Problem was, he had so many things he wanted to write about! He once lamented that he couldn’t get out more than one-tenth of what he wanted to say. Oh, I can relate! Here on this computer hides one or two almost-done posts (one about how nail polish is yucky, one about Boston), plus some essay (about worrying) that I was going to transform into a post, an allegorical metaphorical thing about a rhino eating some grass, and I still never responded to that blogger who inspired me into feeling like a squished bottle cap.
Chesterton relished it. Savoured it, cherished it. Time to think, time to write. How nice.
Oh well, there are some things even more enjoyable than writing. So I don’t write all the time. I write when there is mood and opportunity to do so.
Sometimes you just want to eat a creamsicle instead – or enjoy the spring.
Here it’s like spring-time on steroids.
Every bird is singing like it’s an audition. The leaves and blossoms are opening like those videos where nature is on fast-forward – like there’s something coming up and they want to be part of the show. The sky is often so entirely blue. Like today. And then the planes go ‘swoosh’ and they leave their white trails like chalk lines all across the clear blue open blue blue-on-blue sky.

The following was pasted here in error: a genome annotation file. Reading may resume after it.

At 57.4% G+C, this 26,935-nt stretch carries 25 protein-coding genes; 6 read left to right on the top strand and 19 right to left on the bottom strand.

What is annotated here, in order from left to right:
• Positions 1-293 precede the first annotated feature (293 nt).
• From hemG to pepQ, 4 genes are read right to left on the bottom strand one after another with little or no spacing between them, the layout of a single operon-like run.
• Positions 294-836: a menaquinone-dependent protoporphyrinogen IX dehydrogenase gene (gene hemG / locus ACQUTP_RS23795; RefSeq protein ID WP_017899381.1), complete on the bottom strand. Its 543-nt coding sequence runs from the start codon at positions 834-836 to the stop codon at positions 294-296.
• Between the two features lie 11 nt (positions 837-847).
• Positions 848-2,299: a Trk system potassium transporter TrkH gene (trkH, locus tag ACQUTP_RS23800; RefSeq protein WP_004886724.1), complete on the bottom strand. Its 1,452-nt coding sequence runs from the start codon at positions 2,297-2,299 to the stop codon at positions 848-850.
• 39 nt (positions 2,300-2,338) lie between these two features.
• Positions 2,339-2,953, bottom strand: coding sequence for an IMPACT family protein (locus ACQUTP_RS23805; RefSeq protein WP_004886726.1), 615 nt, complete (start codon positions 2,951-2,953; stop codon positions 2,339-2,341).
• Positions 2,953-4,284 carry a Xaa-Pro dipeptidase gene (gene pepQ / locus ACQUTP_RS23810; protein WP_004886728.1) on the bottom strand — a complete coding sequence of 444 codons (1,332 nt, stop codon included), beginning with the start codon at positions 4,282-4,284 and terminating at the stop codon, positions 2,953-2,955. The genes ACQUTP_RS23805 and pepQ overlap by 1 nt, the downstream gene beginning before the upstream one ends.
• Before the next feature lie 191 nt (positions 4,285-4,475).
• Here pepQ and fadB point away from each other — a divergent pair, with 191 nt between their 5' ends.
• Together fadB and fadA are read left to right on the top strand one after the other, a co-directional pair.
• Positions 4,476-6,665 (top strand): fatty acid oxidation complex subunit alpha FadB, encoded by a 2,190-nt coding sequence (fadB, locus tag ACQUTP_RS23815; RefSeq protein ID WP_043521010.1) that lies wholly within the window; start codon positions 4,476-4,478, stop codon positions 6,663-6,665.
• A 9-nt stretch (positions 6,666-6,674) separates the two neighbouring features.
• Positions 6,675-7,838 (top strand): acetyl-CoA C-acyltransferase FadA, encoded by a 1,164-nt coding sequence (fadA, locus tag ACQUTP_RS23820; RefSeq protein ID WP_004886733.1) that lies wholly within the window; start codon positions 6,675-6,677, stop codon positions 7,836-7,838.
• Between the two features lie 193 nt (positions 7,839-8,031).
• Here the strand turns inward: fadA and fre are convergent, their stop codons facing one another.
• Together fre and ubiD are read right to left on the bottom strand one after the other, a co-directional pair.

I have never enjoyed spring as much as I do this year.
Mind you, in my town, there’s barely a soul who doesn’t appreciate this kind of stuff. A spring-time arriving early after a white but mild winter? Well, that’s a pure gift from heaven for us in this place.
But anyway, in the interests of catching up on this backlog of writing posts, of describing day-dreams, of outlining How Things Would Be If I Had a Say, I thought I’d see how far I could get with some random list of what I do wish.
WISH NUMBER ONE:
Well, you should guess this one. What does a Catholic blogger wish for first, if not for this? Baptized thrice (Dad did it secretly, not telling his Acadian mother, who also did it secretly, long before it was official at St Dominic Savio), a Catholic blogger would wish that everyone would be Catholic, no?
And of course, Roman Catholic is what I do mean.